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Young adulthood is a time of launching and is best done under the guidance of supportive parents.   Toddlers go through separation anxiety and need to reconnect with the parent to get reassurance,  This is called “rapprochement”–a term invented by psychiatrist Margaret Mahler to describe healthy attachment and separation-individuation in children.   Young adults are working developmentally and literally on separating from their parents, but also need the parent to be  supportive and stable during the time of launching.

When a parent dies after an illness, or dies suddenly, the loss for a young adult is profound.  Their parent is gone in the middle of an important developmental phase.  Of course loss of a parent can be devastating no matter when in the life cycle it happens.  However, young adults who have to face dealing with parents who have cancer, heart disease, or other life threatening illness have a burden that is truly difficult.  Not only are they working on getting launched in their own life, but now they are thrust into the role of adulthood in a harsh way.  A great feeling of guilt can arise as the demands of growing up and loss occur simultaneously.  For young adult women, there may also be a sense of responsibility to care for the parent and sacrifice her own beginning independent life.  This conflict can be very emotionally painful.

It’s possible that the young woman will put her grief on the back burner and seem to be handling the situation masterfully.  This is sometimes done willfully and sometimes it is automatic.  In either case, the grief doesn’t really go away, and can show up later, or in feelings of emptiness, depression, or impulsive behavior.

In situations of grief and loss, it is usually a good idea to get help either from family, spiritually, supportive friends, support groups, or therapy.  Sometimes family therapy is helpful for parents and children facing the loss of their parent.  Siblings can be invaluable to each other to face the loss together, but sometimes because of personality differences or different coping mechanisms, siblings may feel divided from each other at this time.  Individual therapy for the young adult can also be helpful to alleviate guilt, decide how much to focus on her own life vs. be with the dying parent, and express her feelings.  The grief process usually includes anger as well as sadness and it is quite natural to feel angry with a parent who is leaving prematurely.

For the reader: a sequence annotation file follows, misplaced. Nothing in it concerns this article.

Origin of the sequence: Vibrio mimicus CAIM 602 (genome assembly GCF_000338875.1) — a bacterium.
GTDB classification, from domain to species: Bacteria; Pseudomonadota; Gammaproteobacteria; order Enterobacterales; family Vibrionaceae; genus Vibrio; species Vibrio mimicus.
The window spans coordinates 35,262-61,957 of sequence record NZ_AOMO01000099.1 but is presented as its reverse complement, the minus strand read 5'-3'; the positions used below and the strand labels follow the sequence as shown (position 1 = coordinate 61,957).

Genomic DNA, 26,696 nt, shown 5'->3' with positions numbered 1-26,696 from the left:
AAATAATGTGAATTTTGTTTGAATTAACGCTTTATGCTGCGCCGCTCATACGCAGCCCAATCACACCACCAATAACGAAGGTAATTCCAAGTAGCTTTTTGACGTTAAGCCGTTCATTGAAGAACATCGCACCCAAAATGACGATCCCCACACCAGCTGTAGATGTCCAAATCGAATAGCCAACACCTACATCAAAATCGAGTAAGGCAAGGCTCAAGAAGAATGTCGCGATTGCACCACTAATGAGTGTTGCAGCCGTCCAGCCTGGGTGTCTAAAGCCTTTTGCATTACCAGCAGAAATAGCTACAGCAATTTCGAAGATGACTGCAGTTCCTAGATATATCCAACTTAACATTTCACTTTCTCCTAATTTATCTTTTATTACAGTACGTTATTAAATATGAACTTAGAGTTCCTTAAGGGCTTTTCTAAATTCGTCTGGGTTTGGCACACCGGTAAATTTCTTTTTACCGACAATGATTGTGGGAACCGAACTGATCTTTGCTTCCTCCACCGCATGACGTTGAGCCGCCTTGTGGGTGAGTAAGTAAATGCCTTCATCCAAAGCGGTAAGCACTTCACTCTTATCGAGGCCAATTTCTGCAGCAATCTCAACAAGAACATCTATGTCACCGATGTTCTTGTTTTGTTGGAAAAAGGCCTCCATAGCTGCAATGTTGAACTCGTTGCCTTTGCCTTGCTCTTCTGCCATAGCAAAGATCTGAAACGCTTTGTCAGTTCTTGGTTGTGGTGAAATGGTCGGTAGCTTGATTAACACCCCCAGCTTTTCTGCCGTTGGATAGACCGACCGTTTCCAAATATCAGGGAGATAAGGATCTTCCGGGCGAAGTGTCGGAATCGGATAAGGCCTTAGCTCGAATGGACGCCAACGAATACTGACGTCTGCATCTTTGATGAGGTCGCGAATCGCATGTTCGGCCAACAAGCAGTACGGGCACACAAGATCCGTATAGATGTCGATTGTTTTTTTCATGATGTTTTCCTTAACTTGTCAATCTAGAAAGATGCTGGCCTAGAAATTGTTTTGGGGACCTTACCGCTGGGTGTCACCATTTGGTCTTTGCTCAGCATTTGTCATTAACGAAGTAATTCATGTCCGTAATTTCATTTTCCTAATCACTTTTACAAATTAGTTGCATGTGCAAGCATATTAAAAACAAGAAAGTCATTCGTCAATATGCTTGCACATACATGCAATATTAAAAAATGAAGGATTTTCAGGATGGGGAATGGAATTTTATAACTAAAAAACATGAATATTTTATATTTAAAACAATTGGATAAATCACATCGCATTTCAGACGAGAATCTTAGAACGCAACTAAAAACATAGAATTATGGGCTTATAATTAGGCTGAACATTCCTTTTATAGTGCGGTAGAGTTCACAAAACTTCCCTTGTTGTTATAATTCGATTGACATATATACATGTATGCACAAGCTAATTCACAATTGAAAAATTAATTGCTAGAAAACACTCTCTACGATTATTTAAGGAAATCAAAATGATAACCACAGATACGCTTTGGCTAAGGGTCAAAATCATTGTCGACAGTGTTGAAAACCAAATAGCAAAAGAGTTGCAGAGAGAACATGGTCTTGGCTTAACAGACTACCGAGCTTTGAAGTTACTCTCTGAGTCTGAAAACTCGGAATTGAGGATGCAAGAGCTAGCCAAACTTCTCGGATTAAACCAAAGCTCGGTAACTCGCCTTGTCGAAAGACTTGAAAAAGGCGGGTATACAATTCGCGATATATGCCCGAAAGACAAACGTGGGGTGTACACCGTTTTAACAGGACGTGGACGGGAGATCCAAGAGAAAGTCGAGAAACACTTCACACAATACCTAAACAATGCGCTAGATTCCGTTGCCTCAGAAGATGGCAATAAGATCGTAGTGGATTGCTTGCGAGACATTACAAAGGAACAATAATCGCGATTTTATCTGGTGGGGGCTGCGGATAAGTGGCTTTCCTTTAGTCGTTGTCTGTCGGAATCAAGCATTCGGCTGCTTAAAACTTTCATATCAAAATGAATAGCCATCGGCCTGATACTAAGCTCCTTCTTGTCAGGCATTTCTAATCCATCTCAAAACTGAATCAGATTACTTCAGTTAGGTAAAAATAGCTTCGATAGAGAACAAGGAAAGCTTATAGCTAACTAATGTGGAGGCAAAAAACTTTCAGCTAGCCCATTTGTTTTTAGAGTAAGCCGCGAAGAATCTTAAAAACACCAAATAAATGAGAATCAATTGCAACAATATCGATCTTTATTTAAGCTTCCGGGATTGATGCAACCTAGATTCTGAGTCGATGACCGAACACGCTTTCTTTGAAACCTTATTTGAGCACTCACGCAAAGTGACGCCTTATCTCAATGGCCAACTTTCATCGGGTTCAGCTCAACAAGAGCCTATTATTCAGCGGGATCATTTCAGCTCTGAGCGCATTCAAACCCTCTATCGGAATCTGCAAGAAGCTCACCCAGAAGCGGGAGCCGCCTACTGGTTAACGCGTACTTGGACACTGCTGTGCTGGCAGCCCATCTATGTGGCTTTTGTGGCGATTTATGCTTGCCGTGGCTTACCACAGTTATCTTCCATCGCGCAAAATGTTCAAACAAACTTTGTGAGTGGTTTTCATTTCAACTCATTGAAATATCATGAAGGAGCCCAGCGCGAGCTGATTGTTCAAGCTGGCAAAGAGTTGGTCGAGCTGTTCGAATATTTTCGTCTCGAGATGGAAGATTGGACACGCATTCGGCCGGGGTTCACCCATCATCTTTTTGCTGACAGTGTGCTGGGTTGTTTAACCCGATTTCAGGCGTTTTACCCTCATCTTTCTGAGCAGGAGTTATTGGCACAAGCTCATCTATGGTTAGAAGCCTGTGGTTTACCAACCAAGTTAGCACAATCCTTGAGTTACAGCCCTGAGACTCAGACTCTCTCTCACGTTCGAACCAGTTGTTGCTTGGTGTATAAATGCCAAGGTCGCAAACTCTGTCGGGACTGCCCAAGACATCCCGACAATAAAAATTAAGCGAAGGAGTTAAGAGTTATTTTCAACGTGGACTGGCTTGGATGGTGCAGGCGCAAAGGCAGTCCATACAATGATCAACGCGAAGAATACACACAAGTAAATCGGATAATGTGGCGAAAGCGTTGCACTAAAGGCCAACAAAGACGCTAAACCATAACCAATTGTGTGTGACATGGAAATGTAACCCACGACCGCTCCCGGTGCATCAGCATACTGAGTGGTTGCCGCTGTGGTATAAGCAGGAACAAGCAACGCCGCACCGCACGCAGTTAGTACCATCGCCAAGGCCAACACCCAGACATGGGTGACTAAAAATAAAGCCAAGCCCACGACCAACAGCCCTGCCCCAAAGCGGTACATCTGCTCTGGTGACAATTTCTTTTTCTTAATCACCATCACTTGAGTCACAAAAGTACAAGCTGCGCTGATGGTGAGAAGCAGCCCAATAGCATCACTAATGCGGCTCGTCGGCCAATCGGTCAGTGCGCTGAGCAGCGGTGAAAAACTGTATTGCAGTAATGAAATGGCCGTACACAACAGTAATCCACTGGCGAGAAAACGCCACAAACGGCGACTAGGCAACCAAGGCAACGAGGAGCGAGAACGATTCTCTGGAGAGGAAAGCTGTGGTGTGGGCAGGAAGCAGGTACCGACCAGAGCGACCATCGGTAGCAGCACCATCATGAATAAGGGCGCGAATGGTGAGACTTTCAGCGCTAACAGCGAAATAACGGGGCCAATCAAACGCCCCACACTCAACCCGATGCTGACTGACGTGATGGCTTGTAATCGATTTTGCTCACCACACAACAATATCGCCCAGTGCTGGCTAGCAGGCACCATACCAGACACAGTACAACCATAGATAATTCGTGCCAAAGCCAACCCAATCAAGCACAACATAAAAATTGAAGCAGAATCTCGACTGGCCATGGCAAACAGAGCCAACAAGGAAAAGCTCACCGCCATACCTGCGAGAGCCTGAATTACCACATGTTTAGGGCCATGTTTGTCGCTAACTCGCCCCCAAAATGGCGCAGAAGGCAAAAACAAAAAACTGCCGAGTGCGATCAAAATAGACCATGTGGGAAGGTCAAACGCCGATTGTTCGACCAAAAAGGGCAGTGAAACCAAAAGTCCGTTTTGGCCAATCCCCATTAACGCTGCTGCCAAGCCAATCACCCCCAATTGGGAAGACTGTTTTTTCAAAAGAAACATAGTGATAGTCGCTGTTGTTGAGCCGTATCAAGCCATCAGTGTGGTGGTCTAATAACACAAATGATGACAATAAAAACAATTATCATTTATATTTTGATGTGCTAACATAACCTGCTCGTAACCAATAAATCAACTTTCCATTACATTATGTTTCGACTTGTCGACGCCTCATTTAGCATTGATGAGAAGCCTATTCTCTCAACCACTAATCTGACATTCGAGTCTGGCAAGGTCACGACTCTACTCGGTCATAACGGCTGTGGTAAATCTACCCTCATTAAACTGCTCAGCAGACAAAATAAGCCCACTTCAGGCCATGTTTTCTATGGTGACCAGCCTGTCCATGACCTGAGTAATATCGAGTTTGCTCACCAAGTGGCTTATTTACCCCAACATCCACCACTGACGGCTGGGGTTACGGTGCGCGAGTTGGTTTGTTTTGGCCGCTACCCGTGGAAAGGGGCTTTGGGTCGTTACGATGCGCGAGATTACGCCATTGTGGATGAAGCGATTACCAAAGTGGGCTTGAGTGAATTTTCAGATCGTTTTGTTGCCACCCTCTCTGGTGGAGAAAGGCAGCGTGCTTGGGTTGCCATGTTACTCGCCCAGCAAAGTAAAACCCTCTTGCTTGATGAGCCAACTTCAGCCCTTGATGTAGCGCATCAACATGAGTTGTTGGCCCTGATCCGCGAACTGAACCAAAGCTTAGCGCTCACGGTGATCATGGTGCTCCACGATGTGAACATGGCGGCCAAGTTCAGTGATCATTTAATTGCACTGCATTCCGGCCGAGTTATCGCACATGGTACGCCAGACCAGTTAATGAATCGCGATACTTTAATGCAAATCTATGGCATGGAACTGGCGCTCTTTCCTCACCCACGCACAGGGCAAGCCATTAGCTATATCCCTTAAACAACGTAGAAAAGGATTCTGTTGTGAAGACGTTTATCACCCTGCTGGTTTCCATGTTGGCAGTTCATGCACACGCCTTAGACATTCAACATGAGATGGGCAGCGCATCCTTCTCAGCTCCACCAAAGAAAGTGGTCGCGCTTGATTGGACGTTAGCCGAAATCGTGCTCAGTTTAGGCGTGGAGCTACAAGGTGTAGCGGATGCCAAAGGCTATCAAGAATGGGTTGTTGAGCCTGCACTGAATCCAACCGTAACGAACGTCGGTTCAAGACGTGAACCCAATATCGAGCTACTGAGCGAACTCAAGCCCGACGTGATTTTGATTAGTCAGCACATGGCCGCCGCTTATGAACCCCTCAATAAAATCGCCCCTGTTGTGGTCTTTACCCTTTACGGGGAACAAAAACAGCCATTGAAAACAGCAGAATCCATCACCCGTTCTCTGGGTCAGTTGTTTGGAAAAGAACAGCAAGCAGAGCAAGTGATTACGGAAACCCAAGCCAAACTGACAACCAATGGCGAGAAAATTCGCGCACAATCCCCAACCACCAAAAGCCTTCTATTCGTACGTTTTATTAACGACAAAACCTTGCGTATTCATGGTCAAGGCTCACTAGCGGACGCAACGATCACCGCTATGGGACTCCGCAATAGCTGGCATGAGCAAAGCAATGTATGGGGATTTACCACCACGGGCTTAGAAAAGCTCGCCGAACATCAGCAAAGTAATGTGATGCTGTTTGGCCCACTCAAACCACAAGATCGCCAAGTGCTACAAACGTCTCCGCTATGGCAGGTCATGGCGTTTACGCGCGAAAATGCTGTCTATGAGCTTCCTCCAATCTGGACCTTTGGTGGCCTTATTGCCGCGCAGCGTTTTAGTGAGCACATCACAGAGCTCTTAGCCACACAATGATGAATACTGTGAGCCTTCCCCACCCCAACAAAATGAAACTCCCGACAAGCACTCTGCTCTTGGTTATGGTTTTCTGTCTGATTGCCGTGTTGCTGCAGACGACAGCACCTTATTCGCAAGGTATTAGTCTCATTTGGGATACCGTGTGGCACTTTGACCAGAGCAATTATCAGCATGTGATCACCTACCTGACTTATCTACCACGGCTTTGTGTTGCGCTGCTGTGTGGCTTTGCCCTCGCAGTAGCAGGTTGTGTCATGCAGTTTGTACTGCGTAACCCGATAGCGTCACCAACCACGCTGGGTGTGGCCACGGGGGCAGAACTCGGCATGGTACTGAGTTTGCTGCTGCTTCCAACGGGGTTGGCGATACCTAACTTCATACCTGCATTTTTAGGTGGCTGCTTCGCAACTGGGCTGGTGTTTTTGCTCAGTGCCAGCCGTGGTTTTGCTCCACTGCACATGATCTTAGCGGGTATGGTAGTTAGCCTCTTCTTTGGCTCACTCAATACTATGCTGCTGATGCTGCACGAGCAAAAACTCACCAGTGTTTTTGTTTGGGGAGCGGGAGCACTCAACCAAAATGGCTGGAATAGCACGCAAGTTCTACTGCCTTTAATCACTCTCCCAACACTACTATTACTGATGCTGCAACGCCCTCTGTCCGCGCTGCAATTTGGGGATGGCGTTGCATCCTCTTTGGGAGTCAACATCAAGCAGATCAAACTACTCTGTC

As always, in situations of stress, it is also helpful to find means for self-care, rest, good nutrition and other forms of stress reduction.  It may seem impossible to find the time for this, but it’s important to try.

If you are a young adult in this situation, it can be helpful to try thinking about what you need to help you get through this profound loss.  Your siblings and other family members may be there for you or there might be some conflicts.  Your friends might have a hard time understanding or feel afraid to talk with you about what you are going through.  You may feel alone and misunderstood. You may feel jealous of others whose parents are healthy.  The best chance of finding connection is with others who have had a similar experience–anyone who has lost a parent will know more about what it’s like, even if they are older.  The internet has many ways to connect and get support.  One example is a website I just discovered called Hello Grief.  Their byline: We’re not afraid to talk about grief and loss.  There you will find articles, forums, community, and resources.  Perhaps it will be a start or a next step on your journey of healing.


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